"With this “fourth and final” instalment, A.S. Croyle brings to a close her saga of the brief romance, and longer detective partnership, of the youthful Sherlock Holmes and Dr. “Poppy” Stamford, a brilliant, assertive, but vulnerable young women seeking entry into the exclusively male, misogynistic world of Victorian medicine. Along the way (as recounted in When the Song of the Angels is Stilled), she met and fell in love with the budding detective, who has often been accounted a notable misogynist in his own right. Ms. Coyle’s achievement was not only to create in Poppy Stamford a convincing “first love” for Sherlock Holmes, but to reveal a side of Holmes himself that few of us (and certainly not Conan Doyle) realized was there.
Yet, Croyle was wise enough not to go too far, for Sherlock quickly abandoned the emotional distraction of romance in order to devote himself exclusively to The Science of Deduction. Equally wisely, if not happily, Poppy accepted his decision; and they continued their crime-solving partnership in The Bird and the Buddha and The Case of the Swan in the Fog.
This final case (for the “three species” in the title are connected) has its origins in the American Civil War and anticipates several events and characters Holmes will encounter later on in his career. It is a pleasure to report that the last “Before Watson” novel is the best-written and most tightly plotted of the four. Croyle does well by the memorable characters she created (Poppy has an important, moving scene with Uncle Ormond), and she handles the novel’s ending flawlessly.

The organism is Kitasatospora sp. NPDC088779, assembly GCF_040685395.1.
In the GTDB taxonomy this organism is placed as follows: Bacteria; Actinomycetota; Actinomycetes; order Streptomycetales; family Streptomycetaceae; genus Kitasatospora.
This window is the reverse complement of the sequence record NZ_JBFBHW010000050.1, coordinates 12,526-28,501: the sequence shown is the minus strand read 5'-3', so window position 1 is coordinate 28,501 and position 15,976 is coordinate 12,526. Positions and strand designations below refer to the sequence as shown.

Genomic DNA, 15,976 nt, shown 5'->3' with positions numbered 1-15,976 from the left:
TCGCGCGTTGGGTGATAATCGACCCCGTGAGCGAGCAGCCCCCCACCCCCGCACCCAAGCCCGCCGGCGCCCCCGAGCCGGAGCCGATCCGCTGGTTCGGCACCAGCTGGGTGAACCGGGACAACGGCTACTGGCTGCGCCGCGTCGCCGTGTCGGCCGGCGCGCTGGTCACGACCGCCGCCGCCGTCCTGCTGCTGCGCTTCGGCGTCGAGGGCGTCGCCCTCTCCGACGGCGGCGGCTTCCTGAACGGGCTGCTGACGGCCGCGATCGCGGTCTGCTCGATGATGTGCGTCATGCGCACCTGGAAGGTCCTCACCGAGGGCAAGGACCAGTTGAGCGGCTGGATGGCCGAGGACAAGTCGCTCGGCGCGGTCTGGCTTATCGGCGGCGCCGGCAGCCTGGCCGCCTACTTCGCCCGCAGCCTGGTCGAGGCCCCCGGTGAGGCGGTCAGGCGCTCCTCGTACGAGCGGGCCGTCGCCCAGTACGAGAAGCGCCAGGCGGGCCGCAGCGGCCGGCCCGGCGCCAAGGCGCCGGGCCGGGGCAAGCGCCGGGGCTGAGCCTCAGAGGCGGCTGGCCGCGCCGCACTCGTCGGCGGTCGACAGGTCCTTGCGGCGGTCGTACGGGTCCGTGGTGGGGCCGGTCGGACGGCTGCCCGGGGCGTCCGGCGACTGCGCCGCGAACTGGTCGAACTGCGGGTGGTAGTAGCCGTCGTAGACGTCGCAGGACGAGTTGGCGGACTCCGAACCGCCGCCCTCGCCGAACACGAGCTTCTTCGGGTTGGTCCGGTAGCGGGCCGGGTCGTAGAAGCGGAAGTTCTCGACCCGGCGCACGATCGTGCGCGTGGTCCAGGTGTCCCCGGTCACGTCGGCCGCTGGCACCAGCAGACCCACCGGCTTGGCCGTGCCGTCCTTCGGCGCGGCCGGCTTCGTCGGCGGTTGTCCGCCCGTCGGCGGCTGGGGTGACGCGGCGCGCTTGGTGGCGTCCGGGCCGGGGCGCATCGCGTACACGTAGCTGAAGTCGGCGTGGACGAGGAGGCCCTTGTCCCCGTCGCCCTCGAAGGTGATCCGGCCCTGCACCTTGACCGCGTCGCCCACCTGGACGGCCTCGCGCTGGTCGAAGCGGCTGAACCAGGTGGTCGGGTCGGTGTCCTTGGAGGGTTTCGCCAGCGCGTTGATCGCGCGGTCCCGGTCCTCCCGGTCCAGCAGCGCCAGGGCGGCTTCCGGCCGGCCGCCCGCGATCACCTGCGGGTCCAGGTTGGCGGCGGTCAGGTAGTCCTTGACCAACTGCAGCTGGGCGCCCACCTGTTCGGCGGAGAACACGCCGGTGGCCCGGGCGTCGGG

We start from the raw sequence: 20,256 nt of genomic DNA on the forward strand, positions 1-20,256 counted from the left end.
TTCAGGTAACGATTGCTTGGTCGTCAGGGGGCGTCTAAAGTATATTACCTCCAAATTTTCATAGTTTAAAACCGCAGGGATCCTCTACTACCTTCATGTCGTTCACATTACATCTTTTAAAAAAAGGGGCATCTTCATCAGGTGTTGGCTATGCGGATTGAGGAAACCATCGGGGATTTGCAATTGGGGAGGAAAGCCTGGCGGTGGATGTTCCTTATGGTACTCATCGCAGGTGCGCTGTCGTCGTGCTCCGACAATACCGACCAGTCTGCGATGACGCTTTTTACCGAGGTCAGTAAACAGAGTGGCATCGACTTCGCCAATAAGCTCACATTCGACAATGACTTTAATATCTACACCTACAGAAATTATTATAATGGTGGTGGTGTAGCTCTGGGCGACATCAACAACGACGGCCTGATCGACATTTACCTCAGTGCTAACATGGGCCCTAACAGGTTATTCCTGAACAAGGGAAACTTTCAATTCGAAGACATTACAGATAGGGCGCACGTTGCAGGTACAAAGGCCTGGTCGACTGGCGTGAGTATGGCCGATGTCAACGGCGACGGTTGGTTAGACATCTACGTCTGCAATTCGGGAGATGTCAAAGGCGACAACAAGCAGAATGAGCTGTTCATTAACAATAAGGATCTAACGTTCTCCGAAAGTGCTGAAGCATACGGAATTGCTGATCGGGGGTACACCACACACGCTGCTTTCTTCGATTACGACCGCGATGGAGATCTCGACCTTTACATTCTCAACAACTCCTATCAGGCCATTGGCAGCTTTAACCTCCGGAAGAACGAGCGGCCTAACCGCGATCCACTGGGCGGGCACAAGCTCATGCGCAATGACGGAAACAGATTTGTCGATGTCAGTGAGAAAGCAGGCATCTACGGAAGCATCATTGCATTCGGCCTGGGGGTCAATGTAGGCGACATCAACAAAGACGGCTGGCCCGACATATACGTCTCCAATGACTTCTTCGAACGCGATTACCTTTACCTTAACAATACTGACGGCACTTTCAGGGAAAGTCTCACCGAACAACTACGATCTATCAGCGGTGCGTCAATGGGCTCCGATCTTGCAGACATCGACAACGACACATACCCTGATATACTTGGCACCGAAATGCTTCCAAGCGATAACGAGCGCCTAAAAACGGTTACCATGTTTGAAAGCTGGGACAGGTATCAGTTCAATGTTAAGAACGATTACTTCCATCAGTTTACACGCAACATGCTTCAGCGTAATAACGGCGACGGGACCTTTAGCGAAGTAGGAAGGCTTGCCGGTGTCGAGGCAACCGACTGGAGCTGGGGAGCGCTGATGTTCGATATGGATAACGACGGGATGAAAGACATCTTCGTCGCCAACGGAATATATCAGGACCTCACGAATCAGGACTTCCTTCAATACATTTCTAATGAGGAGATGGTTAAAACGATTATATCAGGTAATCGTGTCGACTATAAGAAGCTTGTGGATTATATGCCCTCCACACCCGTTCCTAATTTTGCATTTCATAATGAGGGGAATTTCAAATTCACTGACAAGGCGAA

Holmes’s “one friend” and Poppy’s rejected suitor, Victor Trevor, returns to resolve the book’s underlying issues in a satisfying way. It was with regret that I turned the last page of The Case of the Three Species, knowing that Sherlock and Poppy had solved their final case together, but fully understanding the young man whom Poppy’s brother introduces to a former army surgeon at the novel’s end.
Their detective partnership, we know, went on to literary immortality. As for Sherlock Holmes’ first love, there are hints in Croyle’s epilogue that Dr. Stamford retained an interest in deduction during her long medical career in India. If so, at least one reader will await with hope an entire new series of “After Watson” novels."
Thomas A Turley
In the fourth and final book in the Before Watson series, Sherlock Holmes and his companion and assistant, Dr. Poppy Stamford, embark on their greatest adventure yet. They are charged with solving not one case but three. One involves bogus charges against Poppy's former stable boy. The second is their attempt to stop a wave of crime perpetrated by the Elephant Gang, the famous and ruthless girls' gang that terrorized London in the nineteenth century. The third is an investigation into who burglarized the brothel owned by Maggie May, a mysterious woman with a keen mind and a treasure trove of secrets. During this time, Poppy also faces great losses and the promise of a new life--if she can bring herself to give up her quest to capture Sherlock's intransigent heart.